Please vote. Just so you know my bias before reading further, I’m voting for Hillary Clinton.
This post is not aimed at you if you have already decided to vote for Clinton or for Trump. It is aimed at you if you haven’t voted, are considering not voting, or are voting for someone other than Clinton or Trump.
“Oh, what a glorious task we are given, to continually try to improve this great nation of ours.” — President Barack Obama
Public service is championed across many professions. In law, clerking for a federal judge is considered an important part in many lawyers’ careers. Doctors across the country compete for prestigious research and policy roles within government. Their contributions have pushed us forward and made our country stronger. And they’ve become better lawyers and doctors as a result. Now, there’s a huge opportunity for far more technologists to improve the way government serves Americans everywhere. To make vital services like healthcare and benefits more accessible for millions. To add our voice to policy debates on issues of national or local importance. To accelerate our progress and remain the world’s leader in innovative thinking. But this won’t happen on its own.
The first and most important step is for techies to get engaged. This can take a lot of different forms. It can include getting involved in our local communities. Or it could mean applying your rarefied skills as an engineer, designer, UX researcher, product manager (you get the idea) in collaboration with other experts to make the country work better. Our involvement in the future of our country is crucial.
Earlier this week I was reading Ben Thompson’s always thoughtful musings about Apple and Netflix, titled Apple Should Buy Netflix. He subsequently wrote a counter point in his private newsletter, to which you must subscribe, arguing Apple shouldn’t. In any case, in the original public piece, I came across a phrase that stopped me cold. He writes:
I am, as a rule, skeptical of large acquisitions: they are all too often a byproduct of management empire-building, and value-destructive for shareholders.
But what’s the problem with “management empire building”? Isn’t that how….empires are built? After all, Google bought Android (and Applied Semantics, and DeepMind, and…). Facebook bought Instagram (and WhatsApp and…). P&G bought Gillette. Deeply lodged in Thompson’s statement is another fundamental business truism: That anything “value-destructive to shareholders” is strictly verboten.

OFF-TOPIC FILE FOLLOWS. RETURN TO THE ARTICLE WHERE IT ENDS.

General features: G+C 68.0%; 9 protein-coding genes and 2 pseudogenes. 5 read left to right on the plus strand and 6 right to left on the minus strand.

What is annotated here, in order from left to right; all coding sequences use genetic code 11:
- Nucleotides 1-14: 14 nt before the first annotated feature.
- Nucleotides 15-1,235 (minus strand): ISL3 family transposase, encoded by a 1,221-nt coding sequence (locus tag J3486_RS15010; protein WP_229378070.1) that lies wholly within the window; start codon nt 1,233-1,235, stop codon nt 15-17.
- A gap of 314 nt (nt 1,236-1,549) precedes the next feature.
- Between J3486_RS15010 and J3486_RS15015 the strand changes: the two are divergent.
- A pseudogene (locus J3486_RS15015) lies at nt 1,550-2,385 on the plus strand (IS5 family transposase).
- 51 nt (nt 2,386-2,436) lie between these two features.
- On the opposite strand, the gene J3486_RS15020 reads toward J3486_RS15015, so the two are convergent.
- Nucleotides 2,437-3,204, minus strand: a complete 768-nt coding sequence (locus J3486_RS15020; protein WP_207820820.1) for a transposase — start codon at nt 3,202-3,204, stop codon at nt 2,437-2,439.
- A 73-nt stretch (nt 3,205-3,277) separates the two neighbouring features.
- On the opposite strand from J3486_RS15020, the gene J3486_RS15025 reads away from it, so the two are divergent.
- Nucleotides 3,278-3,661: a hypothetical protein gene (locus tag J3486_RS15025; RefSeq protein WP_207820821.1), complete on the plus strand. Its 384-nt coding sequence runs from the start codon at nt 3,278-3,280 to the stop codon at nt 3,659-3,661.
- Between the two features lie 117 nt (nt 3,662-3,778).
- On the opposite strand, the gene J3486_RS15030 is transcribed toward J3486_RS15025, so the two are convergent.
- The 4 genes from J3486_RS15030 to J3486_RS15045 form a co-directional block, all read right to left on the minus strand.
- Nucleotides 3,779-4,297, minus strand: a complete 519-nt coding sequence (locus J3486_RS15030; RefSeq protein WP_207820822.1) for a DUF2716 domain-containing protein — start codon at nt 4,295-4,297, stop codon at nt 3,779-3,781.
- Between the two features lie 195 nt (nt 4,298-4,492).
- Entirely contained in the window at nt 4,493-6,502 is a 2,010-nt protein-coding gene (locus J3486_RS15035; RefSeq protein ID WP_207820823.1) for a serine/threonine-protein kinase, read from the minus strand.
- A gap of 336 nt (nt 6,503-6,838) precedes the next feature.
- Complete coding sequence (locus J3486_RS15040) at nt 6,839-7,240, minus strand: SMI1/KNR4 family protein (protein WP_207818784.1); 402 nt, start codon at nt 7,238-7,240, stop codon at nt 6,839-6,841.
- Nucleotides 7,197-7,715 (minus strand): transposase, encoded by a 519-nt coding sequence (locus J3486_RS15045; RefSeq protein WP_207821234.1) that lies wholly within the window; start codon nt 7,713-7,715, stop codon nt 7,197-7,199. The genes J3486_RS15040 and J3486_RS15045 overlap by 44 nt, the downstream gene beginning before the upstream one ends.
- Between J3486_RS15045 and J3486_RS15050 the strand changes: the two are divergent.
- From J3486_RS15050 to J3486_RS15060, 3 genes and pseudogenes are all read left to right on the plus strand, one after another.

Guess what? All that populist resistance to free trade seems to be working: The volume of global trade stopped growing in the first quarter of 2016 and actually dropped in the second — marking the first time since the Second World War that trade volume declined during a period of economic growth (The New York Times).
Don’t expect that to change any time soon, writes Binyamin Appelbaum: The Walmart revolution is over, India’s trajectory is different from China’s, and the only thing that’s spreading round the world right now is resistance to lowering trade barriers.
One big problem is that when free trade was riding high, its benefits, in Western democracies at least, went mostly to the very rich. The economy globalized, and all we got was this lousy pay cut! Another problem was that politicians and policymakers oversold trade’s benefits in the first place. Says economist Dani Rodrik: “If the demagogues and nativists making nonsensical claims about trade are getting a hearing, it is trade’s cheerleaders that deserve some of the blame.”
Ride-hailing services like Uber and Lyft have earned praise for serving minority neighborhoods that old-school taxis often shunned. Now a study for the National Bureau of Economic Research has found evidence that Uber and Lyft can also discriminate against African American riders and women (Bloomberg).
Professors at MIT, Stanford, and the University of Washington collected data in Seattle and Boston and found that black Uber users had to wait longer for rides and got cancelled more frequently. (Lyft drivers see riders’ names and pictures before they accept a fare, whereas Uber’s drivers don’t.) Women riders in Boston were given longer rides and higher fares than male riders headed to the same destination.
A British employment tribunal (basically a court) ruled that Uber drivers could not be treated as self-employed. Rather they should be treated as workers, a class which acquires certain employment rights, such as minimum wage and holiday pay, not present in the self-employed. The Court did not class them as employees, a status which would have conferred even more rights.